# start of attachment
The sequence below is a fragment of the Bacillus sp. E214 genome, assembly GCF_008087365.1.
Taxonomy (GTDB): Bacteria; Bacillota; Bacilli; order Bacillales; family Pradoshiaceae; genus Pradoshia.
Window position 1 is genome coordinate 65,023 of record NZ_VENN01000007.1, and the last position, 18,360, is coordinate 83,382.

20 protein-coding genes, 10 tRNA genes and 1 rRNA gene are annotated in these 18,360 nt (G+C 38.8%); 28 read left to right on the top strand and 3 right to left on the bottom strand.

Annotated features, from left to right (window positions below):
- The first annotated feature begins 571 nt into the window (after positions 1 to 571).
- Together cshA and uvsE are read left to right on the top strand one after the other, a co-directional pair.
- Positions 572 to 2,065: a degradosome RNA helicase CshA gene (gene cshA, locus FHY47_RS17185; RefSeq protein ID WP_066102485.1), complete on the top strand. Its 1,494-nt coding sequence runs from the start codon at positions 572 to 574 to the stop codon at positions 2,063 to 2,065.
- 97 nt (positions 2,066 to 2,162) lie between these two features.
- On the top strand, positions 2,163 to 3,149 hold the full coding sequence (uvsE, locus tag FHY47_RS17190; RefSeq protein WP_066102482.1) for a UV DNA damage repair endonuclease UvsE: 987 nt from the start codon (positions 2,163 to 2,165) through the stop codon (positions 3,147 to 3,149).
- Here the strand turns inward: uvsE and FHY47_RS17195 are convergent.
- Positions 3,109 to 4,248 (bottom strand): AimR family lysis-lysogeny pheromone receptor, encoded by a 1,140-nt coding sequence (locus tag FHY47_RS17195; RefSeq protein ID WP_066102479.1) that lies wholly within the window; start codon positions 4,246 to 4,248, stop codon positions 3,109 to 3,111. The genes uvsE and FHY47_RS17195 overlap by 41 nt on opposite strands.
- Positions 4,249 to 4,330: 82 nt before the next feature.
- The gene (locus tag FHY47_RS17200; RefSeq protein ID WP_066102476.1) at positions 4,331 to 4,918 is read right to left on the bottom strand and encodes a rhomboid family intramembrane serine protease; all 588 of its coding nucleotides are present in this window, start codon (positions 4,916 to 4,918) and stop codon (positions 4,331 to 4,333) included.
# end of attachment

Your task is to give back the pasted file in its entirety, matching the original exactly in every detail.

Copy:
The sequence below is a fragment of the Bacillus sp. E214 genome, assembly GCF_008087365.1.
Taxonomy (GTDB): Bacteria; Bacillota; Bacilli; order Bacillales; family Pradoshiaceae; genus Pradoshia.
Window position 1 is genome coordinate 65,023 of record NZ_VENN01000007.1, and the last position, 18,360, is coordinate 83,382.

20 protein-coding genes, 10 tRNA genes and 1 rRNA gene are annotated in these 18,360 nt (G+C 38.8%); 28 read left to right on the top strand and 3 right to left on the bottom strand.

Annotated features, from left to right (window positions below):
- The first annotated feature begins 571 nt into the window (after positions 1 to 571).
- Together cshA and uvsE are read left to right on the top strand one after the other, a co-directional pair.
- Positions 572 to 2,065: a degradosome RNA helicase CshA gene (gene cshA, locus FHY47_RS17185; RefSeq protein ID WP_066102485.1), complete on the top strand. Its 1,494-nt coding sequence runs from the start codon at positions 572 to 574 to the stop codon at positions 2,063 to 2,065.
- 97 nt (positions 2,066 to 2,162) lie between these two features.
- On the top strand, positions 2,163 to 3,149 hold the full coding sequence (uvsE, locus tag FHY47_RS17190; RefSeq protein WP_066102482.1) for a UV DNA damage repair endonuclease UvsE: 987 nt from the start codon (positions 2,163 to 2,165) through the stop codon (positions 3,147 to 3,149).
- Here the strand turns inward: uvsE and FHY47_RS17195 are convergent.
- Positions 3,109 to 4,248 (bottom strand): AimR family lysis-lysogeny pheromone receptor, encoded by a 1,140-nt coding sequence (locus tag FHY47_RS17195; RefSeq protein ID WP_066102479.1) that lies wholly within the window; start codon positions 4,246 to 4,248, stop codon positions 3,109 to 3,111. The genes uvsE and FHY47_RS17195 overlap by 41 nt on opposite strands.
- Positions 4,249 to 4,330: 82 nt before the next feature.
- The gene (locus tag FHY47_RS17200; RefSeq protein ID WP_066102476.1) at positions 4,331 to 4,918 is read right to left on the bottom strand and encodes a rhomboid family intramembrane serine protease; all 588 of its coding nucleotides are present in this window, start codon (positions 4,916 to 4,918) and stop codon (positions 4,331 to 4,333) included.